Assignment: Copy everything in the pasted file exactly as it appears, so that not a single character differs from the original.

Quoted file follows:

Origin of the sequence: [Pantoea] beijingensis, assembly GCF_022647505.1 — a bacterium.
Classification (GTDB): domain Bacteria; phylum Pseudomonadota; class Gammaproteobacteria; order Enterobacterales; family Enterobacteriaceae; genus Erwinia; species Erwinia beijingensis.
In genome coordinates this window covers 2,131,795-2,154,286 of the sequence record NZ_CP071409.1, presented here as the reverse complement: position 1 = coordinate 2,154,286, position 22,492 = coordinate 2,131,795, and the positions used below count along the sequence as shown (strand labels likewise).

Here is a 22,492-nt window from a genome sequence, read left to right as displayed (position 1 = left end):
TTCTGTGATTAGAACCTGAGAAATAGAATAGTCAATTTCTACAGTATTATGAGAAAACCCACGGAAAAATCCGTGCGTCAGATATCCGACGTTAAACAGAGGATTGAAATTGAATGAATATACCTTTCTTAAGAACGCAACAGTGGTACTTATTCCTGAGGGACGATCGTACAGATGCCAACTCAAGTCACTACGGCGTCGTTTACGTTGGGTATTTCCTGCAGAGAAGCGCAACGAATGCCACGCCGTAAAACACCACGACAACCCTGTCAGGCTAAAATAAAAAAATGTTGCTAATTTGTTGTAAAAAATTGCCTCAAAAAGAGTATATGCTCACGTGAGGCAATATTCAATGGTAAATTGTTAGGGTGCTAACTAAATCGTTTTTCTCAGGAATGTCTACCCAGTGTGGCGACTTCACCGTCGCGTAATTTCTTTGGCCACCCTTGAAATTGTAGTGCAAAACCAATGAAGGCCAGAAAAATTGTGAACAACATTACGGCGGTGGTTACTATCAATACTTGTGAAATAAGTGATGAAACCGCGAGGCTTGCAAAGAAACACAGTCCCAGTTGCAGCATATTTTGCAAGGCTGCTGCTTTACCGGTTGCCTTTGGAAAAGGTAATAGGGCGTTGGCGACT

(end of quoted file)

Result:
Origin of the sequence: [Pantoea] beijingensis, assembly GCF_022647505.1 — a bacterium.
Classification (GTDB): domain Bacteria; phylum Pseudomonadota; class Gammaproteobacteria; order Enterobacterales; family Enterobacteriaceae; genus Erwinia; species Erwinia beijingensis.
In genome coordinates this window covers 2,131,795-2,154,286 of the sequence record NZ_CP071409.1, presented here as the reverse complement: position 1 = coordinate 2,154,286, position 22,492 = coordinate 2,131,795, and the positions used below count along the sequence as shown (strand labels likewise).

Here is a 22,492-nt window from a genome sequence, read left to right as displayed (position 1 = left end):
TTCTGTGATTAGAACCTGAGAAATAGAATAGTCAATTTCTACAGTATTATGAGAAAACCCACGGAAAAATCCGTGCGTCAGATATCCGACGTTAAACAGAGGATTGAAATTGAATGAATATACCTTTCTTAAGAACGCAACAGTGGTACTTATTCCTGAGGGACGATCGTACAGATGCCAACTCAAGTCACTACGGCGTCGTTTACGTTGGGTATTTCCTGCAGAGAAGCGCAACGAATGCCACGCCGTAAAACACCACGACAACCCTGTCAGGCTAAAATAAAAAAATGTTGCTAATTTGTTGTAAAAAATTGCCTCAAAAAGAGTATATGCTCACGTGAGGCAATATTCAATGGTAAATTGTTAGGGTGCTAACTAAATCGTTTTTCTCAGGAATGTCTACCCAGTGTGGCGACTTCACCGTCGCGTAATTTCTTTGGCCACCCTTGAAATTGTAGTGCAAAACCAATGAAGGCCAGAAAAATTGTGAACAACATTACGGCGGTGGTTACTATCAATACTTGTGAAATAAGTGATGAAACCGCGAGGCTTGCAAAGAAACACAGTCCCAGTTGCAGCATATTTTGCAAGGCTGCTGCTTTACCGGTTGCCTTTGGAAAAGGTAATAGGGCGTTGGCGACT